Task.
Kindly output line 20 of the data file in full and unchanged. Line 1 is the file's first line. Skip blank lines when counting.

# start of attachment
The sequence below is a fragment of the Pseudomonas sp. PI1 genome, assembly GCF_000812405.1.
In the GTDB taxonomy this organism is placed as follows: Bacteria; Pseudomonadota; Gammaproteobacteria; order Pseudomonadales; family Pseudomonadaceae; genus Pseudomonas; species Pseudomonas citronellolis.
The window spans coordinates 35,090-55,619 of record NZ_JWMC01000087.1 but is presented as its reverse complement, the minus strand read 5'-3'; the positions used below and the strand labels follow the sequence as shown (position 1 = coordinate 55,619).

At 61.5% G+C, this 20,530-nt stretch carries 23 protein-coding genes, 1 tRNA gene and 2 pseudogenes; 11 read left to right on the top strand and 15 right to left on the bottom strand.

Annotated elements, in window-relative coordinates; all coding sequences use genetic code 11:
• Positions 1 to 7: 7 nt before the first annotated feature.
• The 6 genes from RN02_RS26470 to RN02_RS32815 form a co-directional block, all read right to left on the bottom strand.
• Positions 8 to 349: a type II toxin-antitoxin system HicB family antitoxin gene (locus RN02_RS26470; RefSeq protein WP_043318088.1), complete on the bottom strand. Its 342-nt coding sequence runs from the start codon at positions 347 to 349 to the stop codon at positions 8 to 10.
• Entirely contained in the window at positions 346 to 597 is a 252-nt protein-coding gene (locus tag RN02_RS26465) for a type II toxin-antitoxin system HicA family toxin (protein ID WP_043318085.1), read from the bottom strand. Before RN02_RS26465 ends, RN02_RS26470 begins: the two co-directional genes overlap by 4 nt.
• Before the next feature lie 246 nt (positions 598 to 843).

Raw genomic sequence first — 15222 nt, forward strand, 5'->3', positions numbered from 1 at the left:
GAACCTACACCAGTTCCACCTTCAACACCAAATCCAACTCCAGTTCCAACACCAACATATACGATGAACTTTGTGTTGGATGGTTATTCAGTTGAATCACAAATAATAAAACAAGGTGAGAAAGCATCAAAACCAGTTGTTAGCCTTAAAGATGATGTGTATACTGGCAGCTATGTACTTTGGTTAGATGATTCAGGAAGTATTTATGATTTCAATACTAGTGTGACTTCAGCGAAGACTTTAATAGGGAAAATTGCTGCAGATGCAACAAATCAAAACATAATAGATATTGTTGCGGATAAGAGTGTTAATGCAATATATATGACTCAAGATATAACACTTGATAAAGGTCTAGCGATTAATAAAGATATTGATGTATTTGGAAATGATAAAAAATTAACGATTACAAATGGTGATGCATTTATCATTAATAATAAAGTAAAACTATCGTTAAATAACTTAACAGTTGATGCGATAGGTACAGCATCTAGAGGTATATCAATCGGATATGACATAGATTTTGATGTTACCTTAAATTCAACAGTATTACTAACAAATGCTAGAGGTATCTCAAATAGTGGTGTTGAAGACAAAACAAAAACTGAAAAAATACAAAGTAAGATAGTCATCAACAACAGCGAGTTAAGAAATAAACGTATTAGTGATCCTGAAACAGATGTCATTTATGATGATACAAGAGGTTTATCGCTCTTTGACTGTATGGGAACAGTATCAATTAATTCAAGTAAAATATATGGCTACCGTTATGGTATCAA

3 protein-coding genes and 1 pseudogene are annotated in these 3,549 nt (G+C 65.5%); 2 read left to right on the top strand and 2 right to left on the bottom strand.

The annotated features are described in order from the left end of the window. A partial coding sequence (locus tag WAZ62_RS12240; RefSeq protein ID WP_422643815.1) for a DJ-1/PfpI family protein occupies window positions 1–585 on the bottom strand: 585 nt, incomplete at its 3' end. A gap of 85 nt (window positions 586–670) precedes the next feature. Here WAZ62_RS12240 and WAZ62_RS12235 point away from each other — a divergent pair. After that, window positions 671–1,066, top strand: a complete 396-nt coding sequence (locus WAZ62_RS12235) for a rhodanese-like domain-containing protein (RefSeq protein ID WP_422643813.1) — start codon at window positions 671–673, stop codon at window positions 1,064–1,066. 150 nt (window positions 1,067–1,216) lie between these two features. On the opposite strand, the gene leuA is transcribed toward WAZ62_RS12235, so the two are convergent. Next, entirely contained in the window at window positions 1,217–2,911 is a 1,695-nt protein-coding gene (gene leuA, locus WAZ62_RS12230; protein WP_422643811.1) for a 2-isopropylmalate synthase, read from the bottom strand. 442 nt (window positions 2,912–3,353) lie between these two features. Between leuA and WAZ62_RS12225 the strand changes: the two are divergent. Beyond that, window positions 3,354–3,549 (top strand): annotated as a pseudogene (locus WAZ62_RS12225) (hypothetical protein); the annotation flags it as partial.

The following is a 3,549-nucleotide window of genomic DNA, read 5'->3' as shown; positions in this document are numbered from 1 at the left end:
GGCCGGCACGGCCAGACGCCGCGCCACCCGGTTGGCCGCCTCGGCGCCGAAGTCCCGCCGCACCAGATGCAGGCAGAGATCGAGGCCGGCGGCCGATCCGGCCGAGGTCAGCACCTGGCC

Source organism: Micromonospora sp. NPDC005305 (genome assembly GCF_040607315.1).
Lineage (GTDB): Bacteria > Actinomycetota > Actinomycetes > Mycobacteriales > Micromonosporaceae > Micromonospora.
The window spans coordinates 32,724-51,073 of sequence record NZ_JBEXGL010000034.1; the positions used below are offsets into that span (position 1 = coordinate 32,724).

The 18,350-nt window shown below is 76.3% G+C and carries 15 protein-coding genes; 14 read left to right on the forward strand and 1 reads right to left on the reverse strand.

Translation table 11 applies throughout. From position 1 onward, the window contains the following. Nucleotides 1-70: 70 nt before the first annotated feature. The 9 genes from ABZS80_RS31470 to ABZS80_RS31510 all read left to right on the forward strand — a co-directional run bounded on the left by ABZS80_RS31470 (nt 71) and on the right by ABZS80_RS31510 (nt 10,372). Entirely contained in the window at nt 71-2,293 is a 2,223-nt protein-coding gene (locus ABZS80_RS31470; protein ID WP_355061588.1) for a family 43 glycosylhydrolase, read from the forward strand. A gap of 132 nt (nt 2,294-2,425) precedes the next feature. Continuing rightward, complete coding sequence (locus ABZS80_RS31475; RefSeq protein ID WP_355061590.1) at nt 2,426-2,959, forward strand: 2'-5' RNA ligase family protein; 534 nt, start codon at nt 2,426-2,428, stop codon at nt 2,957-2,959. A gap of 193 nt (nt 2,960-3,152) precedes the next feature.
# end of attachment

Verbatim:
The 18,350-nt window shown below is 76.3% G+C and carries 15 protein-coding genes; 14 read left to right on the forward strand and 1 reads right to left on the reverse strand.